His appointment to DHS has others in the administration worried there will be too many players fighting to establish control over an immigration agenda, with White House adviser Stephen Miller already chafing officials at DHS.
.. One White House adviser said Cuccinelli would advocate for the White House’s aggressive position at the agency. Miller has argued to Trump that others within DHS are trying to stall him.
McAleenan last week pushed back at an attempt by Miller to have Trump’s pick to lead ICE installed at CBP instead. In a tense White House meeting Thursday, McAleenan said he needed control over DHS to remain in his job, administration officials said.
The animus between Cuccinelli and Senate Republicans stems from his leadership of the Senate Conservatives Fund, which organized anti-incumbent efforts, and from his role at the 2016 Republican convention, when he derided “petty, tyrannical rules” and threw his ID badge on the floor in protest of Trump’s nomination. He was a strong supporter of the presidential bid by Sen. Ted Cruz (R-Tex.), who has since become one of Trump’s most ardent defenders.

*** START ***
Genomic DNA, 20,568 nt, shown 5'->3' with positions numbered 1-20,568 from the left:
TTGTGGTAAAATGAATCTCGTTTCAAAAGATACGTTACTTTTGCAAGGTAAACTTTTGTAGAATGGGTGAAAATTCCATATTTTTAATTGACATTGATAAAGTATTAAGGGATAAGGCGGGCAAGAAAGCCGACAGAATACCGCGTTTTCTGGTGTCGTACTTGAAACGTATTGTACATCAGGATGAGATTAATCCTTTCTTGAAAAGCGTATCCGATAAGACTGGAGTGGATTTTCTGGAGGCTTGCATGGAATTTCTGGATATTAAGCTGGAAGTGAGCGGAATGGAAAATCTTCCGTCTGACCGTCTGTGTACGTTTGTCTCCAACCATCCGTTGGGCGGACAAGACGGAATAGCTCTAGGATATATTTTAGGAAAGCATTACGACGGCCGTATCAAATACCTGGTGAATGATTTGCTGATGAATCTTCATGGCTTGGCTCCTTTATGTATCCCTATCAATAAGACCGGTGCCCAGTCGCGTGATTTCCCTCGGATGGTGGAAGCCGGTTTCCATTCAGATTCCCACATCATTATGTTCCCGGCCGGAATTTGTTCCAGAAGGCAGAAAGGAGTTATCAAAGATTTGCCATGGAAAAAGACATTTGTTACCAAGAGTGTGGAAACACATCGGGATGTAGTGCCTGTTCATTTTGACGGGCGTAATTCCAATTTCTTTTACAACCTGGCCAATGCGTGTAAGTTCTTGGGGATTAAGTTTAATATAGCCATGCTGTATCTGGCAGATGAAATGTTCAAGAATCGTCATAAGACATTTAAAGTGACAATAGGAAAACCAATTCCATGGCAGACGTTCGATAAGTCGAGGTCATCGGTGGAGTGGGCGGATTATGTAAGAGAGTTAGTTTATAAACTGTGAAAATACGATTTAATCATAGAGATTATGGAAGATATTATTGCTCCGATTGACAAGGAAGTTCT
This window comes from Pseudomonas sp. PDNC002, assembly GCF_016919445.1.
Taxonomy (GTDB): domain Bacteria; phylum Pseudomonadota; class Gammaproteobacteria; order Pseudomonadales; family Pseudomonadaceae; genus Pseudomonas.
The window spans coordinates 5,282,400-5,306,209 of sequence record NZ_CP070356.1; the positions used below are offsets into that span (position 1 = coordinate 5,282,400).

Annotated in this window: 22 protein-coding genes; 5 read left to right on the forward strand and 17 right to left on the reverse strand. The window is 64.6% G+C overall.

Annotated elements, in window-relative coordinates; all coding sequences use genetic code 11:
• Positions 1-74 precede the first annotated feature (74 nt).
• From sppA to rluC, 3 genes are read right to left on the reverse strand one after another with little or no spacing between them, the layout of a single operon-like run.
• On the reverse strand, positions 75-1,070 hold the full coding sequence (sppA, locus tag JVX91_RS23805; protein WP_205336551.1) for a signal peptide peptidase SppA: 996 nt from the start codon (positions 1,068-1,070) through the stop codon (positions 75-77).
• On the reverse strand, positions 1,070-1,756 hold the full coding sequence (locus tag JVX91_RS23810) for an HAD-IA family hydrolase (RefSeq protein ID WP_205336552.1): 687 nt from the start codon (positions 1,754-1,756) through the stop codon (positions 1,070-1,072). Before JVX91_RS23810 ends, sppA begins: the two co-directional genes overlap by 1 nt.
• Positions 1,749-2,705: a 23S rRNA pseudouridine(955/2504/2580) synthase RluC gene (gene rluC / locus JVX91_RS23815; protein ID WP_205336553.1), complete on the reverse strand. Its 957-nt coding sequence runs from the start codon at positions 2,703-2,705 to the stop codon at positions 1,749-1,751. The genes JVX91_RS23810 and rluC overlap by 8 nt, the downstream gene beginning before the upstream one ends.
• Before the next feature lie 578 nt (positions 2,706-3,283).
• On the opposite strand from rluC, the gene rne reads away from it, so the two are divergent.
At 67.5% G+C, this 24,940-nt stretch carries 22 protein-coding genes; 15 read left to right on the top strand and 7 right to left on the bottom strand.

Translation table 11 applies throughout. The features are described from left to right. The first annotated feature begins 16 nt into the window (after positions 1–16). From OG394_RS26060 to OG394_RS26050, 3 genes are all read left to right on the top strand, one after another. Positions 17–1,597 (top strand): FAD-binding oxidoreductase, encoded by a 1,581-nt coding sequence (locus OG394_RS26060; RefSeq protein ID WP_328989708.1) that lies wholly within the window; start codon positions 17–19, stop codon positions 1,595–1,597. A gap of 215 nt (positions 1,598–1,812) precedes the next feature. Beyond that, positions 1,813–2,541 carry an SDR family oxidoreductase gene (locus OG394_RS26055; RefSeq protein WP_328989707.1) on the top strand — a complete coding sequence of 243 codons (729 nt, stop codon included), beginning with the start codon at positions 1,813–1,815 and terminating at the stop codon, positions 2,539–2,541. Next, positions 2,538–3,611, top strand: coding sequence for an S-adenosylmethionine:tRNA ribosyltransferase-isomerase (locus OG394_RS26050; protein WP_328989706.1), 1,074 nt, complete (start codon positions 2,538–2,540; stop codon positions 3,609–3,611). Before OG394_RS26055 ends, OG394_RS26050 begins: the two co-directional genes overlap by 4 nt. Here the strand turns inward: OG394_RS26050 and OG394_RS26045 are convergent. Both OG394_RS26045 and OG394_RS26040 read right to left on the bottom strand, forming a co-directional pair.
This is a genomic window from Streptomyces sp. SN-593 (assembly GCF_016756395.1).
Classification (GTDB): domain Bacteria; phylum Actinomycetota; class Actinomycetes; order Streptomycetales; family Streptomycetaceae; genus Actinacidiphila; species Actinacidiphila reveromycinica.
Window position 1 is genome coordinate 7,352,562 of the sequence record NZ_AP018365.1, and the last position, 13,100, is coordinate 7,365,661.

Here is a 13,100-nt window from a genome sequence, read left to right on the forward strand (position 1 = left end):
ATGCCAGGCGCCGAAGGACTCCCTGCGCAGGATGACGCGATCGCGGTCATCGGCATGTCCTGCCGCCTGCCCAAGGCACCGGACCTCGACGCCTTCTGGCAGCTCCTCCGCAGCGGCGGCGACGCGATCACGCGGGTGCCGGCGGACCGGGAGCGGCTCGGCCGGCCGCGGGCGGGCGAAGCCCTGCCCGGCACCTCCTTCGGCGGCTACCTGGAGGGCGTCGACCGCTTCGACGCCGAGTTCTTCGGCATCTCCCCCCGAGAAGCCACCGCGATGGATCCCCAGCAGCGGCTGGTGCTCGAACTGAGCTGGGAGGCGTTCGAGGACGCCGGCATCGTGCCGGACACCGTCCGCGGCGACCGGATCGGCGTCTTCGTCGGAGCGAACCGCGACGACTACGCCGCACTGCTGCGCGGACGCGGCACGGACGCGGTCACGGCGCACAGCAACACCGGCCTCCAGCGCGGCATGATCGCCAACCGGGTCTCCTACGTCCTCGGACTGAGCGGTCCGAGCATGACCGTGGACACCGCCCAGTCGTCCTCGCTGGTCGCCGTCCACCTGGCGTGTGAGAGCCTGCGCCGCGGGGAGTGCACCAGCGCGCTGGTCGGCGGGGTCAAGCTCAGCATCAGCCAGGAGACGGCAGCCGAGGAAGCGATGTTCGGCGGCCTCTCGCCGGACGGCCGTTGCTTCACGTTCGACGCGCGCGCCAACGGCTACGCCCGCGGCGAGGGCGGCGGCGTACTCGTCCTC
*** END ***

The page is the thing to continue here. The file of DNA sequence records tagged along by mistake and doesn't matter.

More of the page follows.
Another senior administration official who welcomed the appointment said there was an acute need for someone to be an immigration policy field marshal.
.. “The president’s frustration is not directed at DHS alone,” the official said. “It’s DOJ, DOD, State. So this job will ensure closer coordination at a senior level, and it’s an effort to acknowledge you need someone who can have conversations with department heads about policies and drive them to the same place.”
But the official also acknowledged that Cuccinelli’s appointment risked undercutting McAleenan at a time when the acting secretary has been making inroads with lawmakers, including Democrats who see him as a neutral law enforcement official rather than a White House political operative.
“I don’t see how this appointment makes things better on the Hill,” the official said.